Tools For Generating Ideas

A wall with post-it notes after a brainstorming session

A student representative team is a group of students (and sometimes teachers) that work together to ensure that students are listened to in your school and classrooms.

One of the core functions of a student representative team is to generate ideas, but sometimes this can be tricky for a variety of reasons. To ensure that everybody gets a say and help make this process a bit more productive, here are a few different ways of generating ideas within your student representative team.

 

1. Brainstorming

Brainstorming is an easy way to get ideas, and is great to use when a group is stuck for ideas. The aim is to collect as many ideas as you can about a topic.

  1. Write the question up clearly and simply in front of the group.
  2. Group members take turns saying ideas.
  3. Every idea is written down with no further discussion.
  4. Ideas are grouped together in terms of similarity.
  5. The best idea is voted upon by the whole group.

Pros:

  • Can be done in both small and large groups
  • Lots of ideas can be generated

Cons:

  • People may be hesitant about having to bring up their idea in front of the group
  • Can get ‘messy’ and disorderly as people want their ideas to be heard.
  • Hard to get clarification
BRAINSTORMING.pdf (79 downloads)

 

2. The 1:2:4 Method

The 1:2:4 method is especially useful as it promotes a lot of discussion and fleshing out of different ideas.

  1. Write the question up clearly and simply in front of the group.
  2. Each person privately writes down their top three suggestions or ideas in response to this.
  3. Pairs are formed from everybody involved in the discussion.
  4. Each pair then has to decide on the best ideas between them. This can be any predetermined number, though for the sake of time it is suggested that this number is kept fairly low.
  5. Pairs form groups of four, and the process of choosing the best ideas is repeated.
  6. Keep going until the whole group reaches agreement.

Pros:

  • Allows people flesh out their ideas.
  • All ideas get a somewhat equal amount of discussion time

Cons:

  • May require a fairly large group to be useful
  • Time consuming
124-method.pdf (85 downloads)

 

3. Nominal Group Technique (NGT)

  1. Write the question up clearly and simply in front of the group.
  2. Individual members privately write down their ideas about a question.
  3. The ideas are then shared: each person contributes one idea, in rotation, without repeating ideas.
  4. Each idea is noted on the board. No debate or discussion is allowed. If individuals have no new ideas, they pass, until all ideas are on the board.
  5. Anyone can then ask for any idea to be clarified. If needed, ideas can be amended slightly to make them clearer.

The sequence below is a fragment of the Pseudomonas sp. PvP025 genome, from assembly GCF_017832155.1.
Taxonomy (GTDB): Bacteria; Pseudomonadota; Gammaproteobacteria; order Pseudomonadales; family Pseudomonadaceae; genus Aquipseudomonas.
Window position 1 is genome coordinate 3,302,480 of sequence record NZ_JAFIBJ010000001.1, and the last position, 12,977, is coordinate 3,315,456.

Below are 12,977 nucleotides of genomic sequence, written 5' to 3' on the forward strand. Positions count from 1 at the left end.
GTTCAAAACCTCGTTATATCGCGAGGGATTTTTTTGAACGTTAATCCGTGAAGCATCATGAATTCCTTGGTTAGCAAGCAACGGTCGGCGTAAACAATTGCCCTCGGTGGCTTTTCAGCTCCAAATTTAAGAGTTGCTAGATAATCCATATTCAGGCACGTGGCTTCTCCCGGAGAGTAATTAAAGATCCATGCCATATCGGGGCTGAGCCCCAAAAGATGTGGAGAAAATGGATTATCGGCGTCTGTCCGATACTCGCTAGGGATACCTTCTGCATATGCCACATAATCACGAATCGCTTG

6. Similar statements are then combined, with the agreement of those proposing them.
  7. Everyone then votes by secret ballot for the most important ideas – each can have one, two or three votes as the chairperson decides. The number of votes for each item is recorded and this results in a list in order of importance to the group.

Pros:

  • Generates a large number of ideas
  • Promotes an orderly fashion of presenting ideas

Cons:

  • Time consuming
  • People may be hesitant about having to bring up their idea in front of the group
Nominal-Group-Technique.pdf (86 downloads)

 

4. Agree/Disagree/Unclear (ADU)

  1. Every person writes down three ideas; each one is written in large words on a separate piece of paper.
  2. The ideas are all pinned to the wall in front of the group under the heading: AGREE. Two other headings: DISAGREE and UNCLEAR – are also put on the wall.
  3. Anyone can shift a piece of paper along the wall to DISAGREE or UNCLEAR, but no-one can move it back again yet.
  4. After everyone has had a chance to shift the ideas or the proposals,
  • The ones under UNCLEAR are sorted out: What isn’t clear? How could it be written to make it clear?Once it is clear, it is shifted to either AGREE or DISAGREE.
  • The ones under DISAGREE can then be debated
  1. Use one of the other techniques to evaluate and prioritise the ideas under AGREE.

Pros:

  • Ideas can be clarified
  • Allows for anybody to challenge or discuss ideas

Cons:

  • Time consuming
  • May become disorderly and confusing
  • People may be hesitant to challenge others’ ideas publicly
agree-disagree-unclear.pdf (76 downloads)

 

5. The XYZ method

  1. Write the question up clearly and simply in front of the group.
  2. Each person has three pieces of paper, labelled X, Y and Z.
  3. The people work in pairs to think of three solutions, answers or actions in response to the question:
  • X is something that could be done straight away to address the issue
  • Y is something that will take longer, but could be done this year
  • Z is a weird idea that would address the issue, but may not be possible in this life! (but might suggest something else)
  1. Post all the ideas up on the wall and then use one of the other techniques to evaluate and prioritise them.

Pros:

  • Allows for discussion of long term and short-term ideas
  • Promotes small group discussion which can be good for less confident students

Cons:

  • Time consuming
  • May become disorderly and confusing
XYZ.pdf (76 downloads)

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